Through Much Prayer and Pain…
Every Sunday we acknowledge in unison by Creed that the Father, the Son, and the Holy Ghost are one in Trinity. Each equal, each is Divinity. But, did you know that it took the church almost 400 years to declare that Jesus was of the same substance (as opposed to a similar substance) as the Father? Did you know that the church in Rome (the Roman Catholic Church) disagreed with the Greek Orthodox Church in the East (Modern day Istanbul) about the Holy Spirit proceeding from the Father and the Son? The disagreement is famously known in church history as the great “Schism.”
The main theological “debate” has always been about Christ.
The Council of Nicea took place in AD 325 by order of the Roman Emperor Caesar Flavius Constantine. Nicea was located in Asia Minor just east of Constantinople. A priest named Arius presented his argument that Jesus Christ was not an eternal being but that He was created at a certain point in time by the Father. Bishops such as Alexander and the deacon Athanasius argued the opposite position: Jesus Christ is eternal, just like the Father is.
Emperor Constantine prodded the 300 bishops at the council to make a decision by majority vote defining who Jesus Christ is. The statement of doctrine they produced was one that all of Christianity would follow and obey, called the “Nicene Creed.” This creed was upheld by the church and enforced by the Emperor. The bishops at Nicea voted to make the full deity of Christ the accepted position of the church. The Council of Nicea upheld the doctrine of Christ’s true divinity, rejecting Arius’s heresy. The council did not invent this doctrine. Rather, it merely recognized what scripture already taught.
The New Testament teaches that Jesus the Messiah should be worshiped, which is to say He is co-equal with God. The New Testament forbids the worship of angels (Colossians 2:18; Revelation 22:8, 9) but commands worship of Jesus. The apostle Paul tells us that “in Christ, all the fullness of the Deity lives in bodily form” (Colossians 2:9; 1:19). Paul declares Jesus as Lord and the One to whom a person must pray for salvation (Romans 10:9-13; cf. Joel 2:32). “Jesus is God overall” (Romans 9:5) and our God and Savior (Titus 2:13). Faith in Jesus’ deity is basic to Paul’s theology.
John’s Gospel declares Jesus to be the divine, eternal Logos, the agent of creation and source of life and light (John 1:1-5,9); “the Way, the Truth, and the Life” (John 14:6); our advocate with the Father (1 John 2:1-2); the Sovereign (Revelation 1:5); and the Son of God from the beginning to the end (Revelation 22:13). The author of Hebrews reveals the deity of Jesus through His perfection as the most high priest (Hebrews 1; Hebrews 7:1-3). The divine-human Savior is the Christian’s object of faith, hope, and love. (http://www.gotquestions.org/council-of-Nicea.html)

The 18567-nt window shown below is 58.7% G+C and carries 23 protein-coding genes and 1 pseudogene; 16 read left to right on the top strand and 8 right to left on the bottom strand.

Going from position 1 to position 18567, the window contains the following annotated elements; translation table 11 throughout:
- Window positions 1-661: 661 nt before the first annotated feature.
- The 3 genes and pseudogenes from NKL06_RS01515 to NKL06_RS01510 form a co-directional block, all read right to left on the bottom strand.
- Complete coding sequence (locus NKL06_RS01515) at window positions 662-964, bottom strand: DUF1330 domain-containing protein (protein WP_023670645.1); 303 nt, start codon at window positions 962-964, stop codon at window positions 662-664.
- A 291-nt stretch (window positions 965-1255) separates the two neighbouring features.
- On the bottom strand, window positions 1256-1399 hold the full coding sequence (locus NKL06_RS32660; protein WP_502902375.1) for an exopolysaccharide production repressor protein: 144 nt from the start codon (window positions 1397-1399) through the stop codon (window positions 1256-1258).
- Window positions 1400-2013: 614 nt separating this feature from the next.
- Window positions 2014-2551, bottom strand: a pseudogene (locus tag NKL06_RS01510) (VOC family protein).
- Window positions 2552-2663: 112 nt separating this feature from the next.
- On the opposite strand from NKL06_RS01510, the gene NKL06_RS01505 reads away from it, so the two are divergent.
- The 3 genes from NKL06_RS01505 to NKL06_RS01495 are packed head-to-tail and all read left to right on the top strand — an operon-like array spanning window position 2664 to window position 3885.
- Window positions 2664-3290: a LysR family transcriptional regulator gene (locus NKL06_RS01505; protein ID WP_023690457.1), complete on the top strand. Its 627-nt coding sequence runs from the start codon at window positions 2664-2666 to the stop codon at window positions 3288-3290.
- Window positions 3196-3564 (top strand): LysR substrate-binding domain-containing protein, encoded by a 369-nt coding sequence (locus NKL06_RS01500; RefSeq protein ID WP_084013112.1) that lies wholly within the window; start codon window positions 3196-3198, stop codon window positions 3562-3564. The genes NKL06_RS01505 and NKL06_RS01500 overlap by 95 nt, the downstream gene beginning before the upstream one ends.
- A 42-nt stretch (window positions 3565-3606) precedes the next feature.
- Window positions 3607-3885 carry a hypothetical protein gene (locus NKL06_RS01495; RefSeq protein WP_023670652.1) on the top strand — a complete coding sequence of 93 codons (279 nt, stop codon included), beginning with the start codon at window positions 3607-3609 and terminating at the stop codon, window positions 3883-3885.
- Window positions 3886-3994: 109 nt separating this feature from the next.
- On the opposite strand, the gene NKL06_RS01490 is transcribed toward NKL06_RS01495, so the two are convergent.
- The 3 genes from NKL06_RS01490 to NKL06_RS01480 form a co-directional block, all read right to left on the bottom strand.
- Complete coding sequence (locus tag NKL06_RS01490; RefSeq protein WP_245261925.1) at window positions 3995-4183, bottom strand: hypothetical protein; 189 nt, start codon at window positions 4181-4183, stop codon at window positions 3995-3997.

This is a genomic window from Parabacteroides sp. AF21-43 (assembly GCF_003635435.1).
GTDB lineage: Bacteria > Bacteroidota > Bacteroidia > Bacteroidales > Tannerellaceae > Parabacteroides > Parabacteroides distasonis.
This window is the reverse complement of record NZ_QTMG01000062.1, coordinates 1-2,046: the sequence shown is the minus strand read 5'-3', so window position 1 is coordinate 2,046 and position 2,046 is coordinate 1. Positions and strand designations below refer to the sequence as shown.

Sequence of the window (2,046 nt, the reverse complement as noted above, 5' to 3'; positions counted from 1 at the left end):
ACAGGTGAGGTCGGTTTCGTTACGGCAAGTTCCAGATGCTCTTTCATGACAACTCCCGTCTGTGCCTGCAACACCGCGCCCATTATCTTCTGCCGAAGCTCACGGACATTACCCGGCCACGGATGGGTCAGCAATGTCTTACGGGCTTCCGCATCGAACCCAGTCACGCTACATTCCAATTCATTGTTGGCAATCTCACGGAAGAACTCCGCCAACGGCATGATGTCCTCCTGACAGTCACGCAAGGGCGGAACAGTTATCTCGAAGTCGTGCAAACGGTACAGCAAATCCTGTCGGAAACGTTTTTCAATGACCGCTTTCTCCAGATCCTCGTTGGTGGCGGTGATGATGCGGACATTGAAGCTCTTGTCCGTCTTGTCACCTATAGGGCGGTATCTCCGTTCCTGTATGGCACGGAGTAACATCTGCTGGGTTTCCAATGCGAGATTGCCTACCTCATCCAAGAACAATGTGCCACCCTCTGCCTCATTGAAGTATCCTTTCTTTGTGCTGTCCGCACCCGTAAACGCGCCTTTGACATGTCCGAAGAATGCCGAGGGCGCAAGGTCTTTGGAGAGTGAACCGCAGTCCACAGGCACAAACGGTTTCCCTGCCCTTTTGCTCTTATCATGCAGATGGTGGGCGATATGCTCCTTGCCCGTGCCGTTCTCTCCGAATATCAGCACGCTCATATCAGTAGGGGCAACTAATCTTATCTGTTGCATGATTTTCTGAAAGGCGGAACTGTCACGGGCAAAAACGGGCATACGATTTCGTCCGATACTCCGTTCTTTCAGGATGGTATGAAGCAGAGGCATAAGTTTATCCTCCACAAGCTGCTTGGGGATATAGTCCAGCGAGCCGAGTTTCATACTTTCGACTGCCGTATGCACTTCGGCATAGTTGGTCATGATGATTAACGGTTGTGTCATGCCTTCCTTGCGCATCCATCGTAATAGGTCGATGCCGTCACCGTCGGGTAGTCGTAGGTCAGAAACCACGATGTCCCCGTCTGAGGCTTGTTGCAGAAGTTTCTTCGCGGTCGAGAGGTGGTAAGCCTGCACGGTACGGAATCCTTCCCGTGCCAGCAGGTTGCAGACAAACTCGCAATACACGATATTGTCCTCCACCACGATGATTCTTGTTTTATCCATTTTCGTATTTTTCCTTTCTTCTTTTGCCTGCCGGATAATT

The Great Schism of 1054
The theological belief of the East was different from that of the West. The Eastern theology had its roots in Greek philosophy, whereas a great deal of Western theology was based on Roman law. This gave rise to misunderstandings and led to two very different ways of regarding and defining one important doctrine—the procession of the Holy Spirit from the Father or from the Father and the Son.
Since the ninth century, the theological controversy had focused on the procession of the Holy Spirit. In the life of the Trinity, does the Spirit proceed from the Father only or from the Father and from the Son (Filioque in Latin)? (http://www.christianitytoday.com/ch/1990/issue28/2820.html?start=2)
How we came to accept the New Testament of today
Justin Martyr, in the mid-second century, mentions “memoirs of the apostles” as being read on “the day called that of the sun” (Sunday) alongside the “writings of the prophets.” A four gospel canon (the Tetramorph) was asserted by Irenaeus, c. 180, who refers to it directly.
By the early 3rd century, Origen may have been using the same twenty-seven books as in the Catholic New Testament canon. The Muratorian fragment is evidence that perhaps as early as 200 AD, there existed a set of Christian writings somewhat similar to the twenty-seven-book NT canon. Thus, while there was a good measure of debate in the Early Church over the New Testament canon, the major writings are claimed to have been accepted by almost all Christians by the middle of the 3rd century.
In his Easter letter of 367, Athanasius, Bishop of Alexandria, gave a list of the books that would become the twenty-seven-book NT canon, and he used the word “canonized” (Greek: κανονιζόμενα kanonizomena) in regards to them.
Thus, some claim that, from the 4th century, there existed unanimity in the West concerning the New Testament canon, and that, by the 5th century, the Eastern Church, with a few exceptions, had come to accept the Book of Revelation and thus had come into harmony on the matter of the canon. Nonetheless, full dogmatic articulations of the canon were not made until the Canon of Trent of 1546 for Roman Catholicism, the Gallic Confession of Faith of 1559 for Calvinism, the Thirty-Nine Articles of 1563 for the Church of England, and the Synod of Jerusalem of 1672 for the Greek Orthodox. (https://en.wikipedia.org/wiki/Development_of_the_New_Testament_canon)
In light of this historic information, never, ever, take for granted what we have been given through much debate, labor, persecution, prayer, sacrifice, death and even torture. The Bible you hold in your hands has been tested through the centuries and you can be assured that it is here to stay—“hammer away ye hostile hands, the hammer breaks, but the anvil stands.” (Author unknown) (Unless otherwise cited, Wikipedia is the primary resource used in this document)